Your Guide To Misdiagnosis Of Bowel Conditions

Originally published on: May 21st, 2018. Last modified on January 29th, 2022

Being diagnosed with a bowel condition is a life-changing experience, and most are simply relieved to have a diagnosis and a direction to follow for treatment.

What if you’re several months or years down the line with treatment and aren’t getting better? What if you’re getting worse?

Unfortunately, many bowel conditions are hard to treat and long-term testing of medications to tailor your treatment is common, but in some rare cases, the wrong diagnosis might have been given meaning that treatment will not only fail but could cause your condition to persist or worsen.

If you’re reading this article, then you suspect or recently became aware that something is wrong with your treatment. Before we tackle actions to take, let’s address the ways you can be misdiagnosed or wrongly treated.

Bowel Xray

What ways can I be misdiagnosed?

Misdiagnosis of bowel conditions can take on a few different forms, but the most obvious is that you were diagnosed with a condition you do not have.

For example:

  • You have Crohn’s but were misdiagnosis with diverticulitis, or
  • You have bowel cancer and were misdiagnosed with IBS

In these sorts of situations, treatment for either condition is very different and mistreatment, due to your condition being wrongly identified, could be harmful to you.

When it comes to bowel and digestive problems, a lot of symptoms are quite similar, and so the following conditions can be misdiagnosed as another –

  • Coeliac disease
  • Food Intolerances
  • Irritable bowel syndrome
  • Irritable bowel disease
  • Colitis
  • Diverticulitis
  • Crohn’s disease
  • Endometriosis
  • Colorectal cancer

This list is by no means exhaustive, as some other illnesses can also affect gut health, and present with common symptoms of diarrhoea, constipation, blood in your stools and abdominal pain. However, the diagnoses of many of the listed conditions have very different methods of testing that should lead to the correct disease being identified.

Even when several different diseases use the same method of testing, such as a colonoscopy, the test results are usually distinct enough to produce a correct diagnosis. This might be where your problem lies; the correct tests were not carried out.

What other problem can I have with treatment?

Misdiagnosis isn’t the only problem you can face with treatment, there are two other ways you can encounter difficulties.

Firstly, you might have contended with delayed diagnosis, which is when a doctor does not carry out appropriate testing over an extended period of time despite your symptoms. This can mean your condition gets worse or becomes harder to treat because it has developed so much further.

Secondly, you may face poor treatment, which means you may be diagnosed correctly but are still given incorrect treatments or are not given check-ups to monitor your condition. For example, if you suffer from ulcerative colitis your chances of developing bowel cancer are increased and you should have regular check-ups to monitor your health.

What action should I take?

Even with an explanation of how you can encounter medical negligence and the conditions it can affect, you may still be unsure whether any of this applies to you.

If this is the case, the first place to go is your main doctor or consultant who you should have a frank discussion with. If this is intimidating or makes you uncomfortable, you can access NHS PALS (Patient Advice and Liaison Service) who can explain why certain steps may have been taken if they are a common patient path, or they can act as an intermediary if your case has been handled differently. Not only that, but should you feel it necessary after conversing with them, they can help you make a complaint against the doctor, medical practice or hospital.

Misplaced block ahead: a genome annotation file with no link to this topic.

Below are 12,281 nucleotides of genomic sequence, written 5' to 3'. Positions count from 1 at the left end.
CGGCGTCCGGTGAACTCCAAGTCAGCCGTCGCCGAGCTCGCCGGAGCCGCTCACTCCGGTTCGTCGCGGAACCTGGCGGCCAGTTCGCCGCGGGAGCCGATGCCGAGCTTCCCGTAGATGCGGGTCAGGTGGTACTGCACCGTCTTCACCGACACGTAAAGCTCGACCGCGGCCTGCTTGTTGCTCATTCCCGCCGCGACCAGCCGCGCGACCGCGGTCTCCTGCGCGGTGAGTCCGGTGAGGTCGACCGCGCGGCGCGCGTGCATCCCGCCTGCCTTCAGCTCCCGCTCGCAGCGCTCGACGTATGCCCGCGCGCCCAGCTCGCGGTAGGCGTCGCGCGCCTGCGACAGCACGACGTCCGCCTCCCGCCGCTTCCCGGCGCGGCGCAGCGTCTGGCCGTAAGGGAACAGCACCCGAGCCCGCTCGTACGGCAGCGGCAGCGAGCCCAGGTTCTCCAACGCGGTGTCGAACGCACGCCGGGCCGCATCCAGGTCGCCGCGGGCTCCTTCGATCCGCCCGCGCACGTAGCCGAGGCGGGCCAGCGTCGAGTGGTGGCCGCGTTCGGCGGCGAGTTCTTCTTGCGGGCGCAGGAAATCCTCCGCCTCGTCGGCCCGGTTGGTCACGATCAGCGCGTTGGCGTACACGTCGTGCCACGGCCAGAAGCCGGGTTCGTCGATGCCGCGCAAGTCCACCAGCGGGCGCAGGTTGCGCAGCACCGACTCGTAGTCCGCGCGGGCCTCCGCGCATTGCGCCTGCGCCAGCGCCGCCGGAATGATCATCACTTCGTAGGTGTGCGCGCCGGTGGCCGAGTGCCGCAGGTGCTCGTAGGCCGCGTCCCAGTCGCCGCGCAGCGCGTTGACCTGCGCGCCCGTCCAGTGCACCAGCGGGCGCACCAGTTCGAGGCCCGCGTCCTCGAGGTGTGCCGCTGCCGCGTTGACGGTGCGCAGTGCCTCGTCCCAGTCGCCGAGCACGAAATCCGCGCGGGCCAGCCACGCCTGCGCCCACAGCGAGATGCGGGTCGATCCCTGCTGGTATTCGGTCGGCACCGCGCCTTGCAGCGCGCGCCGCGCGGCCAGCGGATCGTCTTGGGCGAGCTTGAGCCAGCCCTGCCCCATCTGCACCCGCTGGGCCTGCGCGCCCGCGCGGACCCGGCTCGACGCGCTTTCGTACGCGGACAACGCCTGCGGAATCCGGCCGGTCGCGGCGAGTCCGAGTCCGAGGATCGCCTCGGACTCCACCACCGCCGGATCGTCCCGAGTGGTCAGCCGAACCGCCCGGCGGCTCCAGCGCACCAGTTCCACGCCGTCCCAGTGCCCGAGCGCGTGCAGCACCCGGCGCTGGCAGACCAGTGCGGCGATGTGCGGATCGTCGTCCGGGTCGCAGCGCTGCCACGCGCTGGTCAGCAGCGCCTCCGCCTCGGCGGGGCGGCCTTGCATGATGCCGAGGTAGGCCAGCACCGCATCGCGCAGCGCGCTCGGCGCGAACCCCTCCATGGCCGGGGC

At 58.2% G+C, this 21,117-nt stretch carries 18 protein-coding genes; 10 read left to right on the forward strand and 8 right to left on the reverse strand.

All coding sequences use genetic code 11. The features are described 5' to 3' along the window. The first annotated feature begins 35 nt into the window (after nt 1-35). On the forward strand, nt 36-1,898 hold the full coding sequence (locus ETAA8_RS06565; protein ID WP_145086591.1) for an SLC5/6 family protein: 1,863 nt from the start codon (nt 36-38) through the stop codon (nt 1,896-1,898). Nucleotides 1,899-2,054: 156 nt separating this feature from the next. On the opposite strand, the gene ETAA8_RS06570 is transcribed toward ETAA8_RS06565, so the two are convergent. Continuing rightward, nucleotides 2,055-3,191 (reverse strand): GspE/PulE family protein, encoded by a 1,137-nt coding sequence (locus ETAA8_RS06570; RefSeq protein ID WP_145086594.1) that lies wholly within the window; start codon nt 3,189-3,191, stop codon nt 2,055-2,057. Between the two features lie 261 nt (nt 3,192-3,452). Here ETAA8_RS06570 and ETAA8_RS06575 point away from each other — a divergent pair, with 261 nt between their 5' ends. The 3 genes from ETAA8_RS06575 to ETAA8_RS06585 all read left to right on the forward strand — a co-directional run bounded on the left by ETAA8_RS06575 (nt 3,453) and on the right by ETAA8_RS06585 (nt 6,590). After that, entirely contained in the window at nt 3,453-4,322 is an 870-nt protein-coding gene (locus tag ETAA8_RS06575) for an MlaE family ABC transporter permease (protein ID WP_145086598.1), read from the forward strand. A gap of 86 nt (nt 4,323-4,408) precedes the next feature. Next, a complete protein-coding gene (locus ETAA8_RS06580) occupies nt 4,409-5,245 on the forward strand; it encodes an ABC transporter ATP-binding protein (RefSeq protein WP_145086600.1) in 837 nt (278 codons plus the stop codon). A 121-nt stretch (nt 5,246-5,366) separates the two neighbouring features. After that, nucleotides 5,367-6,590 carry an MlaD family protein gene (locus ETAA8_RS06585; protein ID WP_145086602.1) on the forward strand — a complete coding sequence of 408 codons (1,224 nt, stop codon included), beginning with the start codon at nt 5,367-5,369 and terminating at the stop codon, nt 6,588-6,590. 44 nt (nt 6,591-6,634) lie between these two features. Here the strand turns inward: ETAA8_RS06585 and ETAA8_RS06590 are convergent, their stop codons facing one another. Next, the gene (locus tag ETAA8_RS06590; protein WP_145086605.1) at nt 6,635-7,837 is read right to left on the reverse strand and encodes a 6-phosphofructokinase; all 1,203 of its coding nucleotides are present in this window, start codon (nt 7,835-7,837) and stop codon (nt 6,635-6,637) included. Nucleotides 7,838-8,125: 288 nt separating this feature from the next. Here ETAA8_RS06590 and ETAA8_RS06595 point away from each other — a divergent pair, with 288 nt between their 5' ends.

What should I do if I really have been misdiagnosed?

Your priority will be ensuring you receive the correct tests to determine your condition and then beginning the appropriate treatment. This will also be the top priority of any medical staff involved in your treatment thus far.

After this, should you feel you want to, you should make a formal complaint via NHS PALS. This will often lead to an investigation of your case which will hopefully pinpoint where problems with your treatment occurred and, if necessary, will help to inform new procedures that will prevent something similar happening again. However, a formal complaint and investigation do not automatically lead to change, so it’s best to expect a simple explanation and, perhaps, an apology.

Taking further Action

Should you feel that a complaint is not enough for the error made, or you suffered financially because of it, you might wish to make a claim for compensation. Many law firms that handle such claims have to be very specific about what criteria a case meets and so will ask many questions and ask you to provide and sign a lot of paperwork; therefore it is necessary that you are certain this is a course of action you want to take while you are in treatment and recovery.

To give you an idea of what’s involved, if you were to make a bowel cancer claim, for example, you’d need to:

  • begin the claim within three years of finding out about the error or misdiagnosis
  • provide medical records
  • meet with medical experts retained by the law firm
  • give a statement of what happened
  • possibly have family members or friends give statements
  • provide evidence of financial losses that are due to your illness
  • and possibly (although it is very rare) go to Court

For many, the process is worth the outcome, but for others, the process is too demanding; whatever your decision about making a claim, ensure it is yours and you are not pressured by outside sources.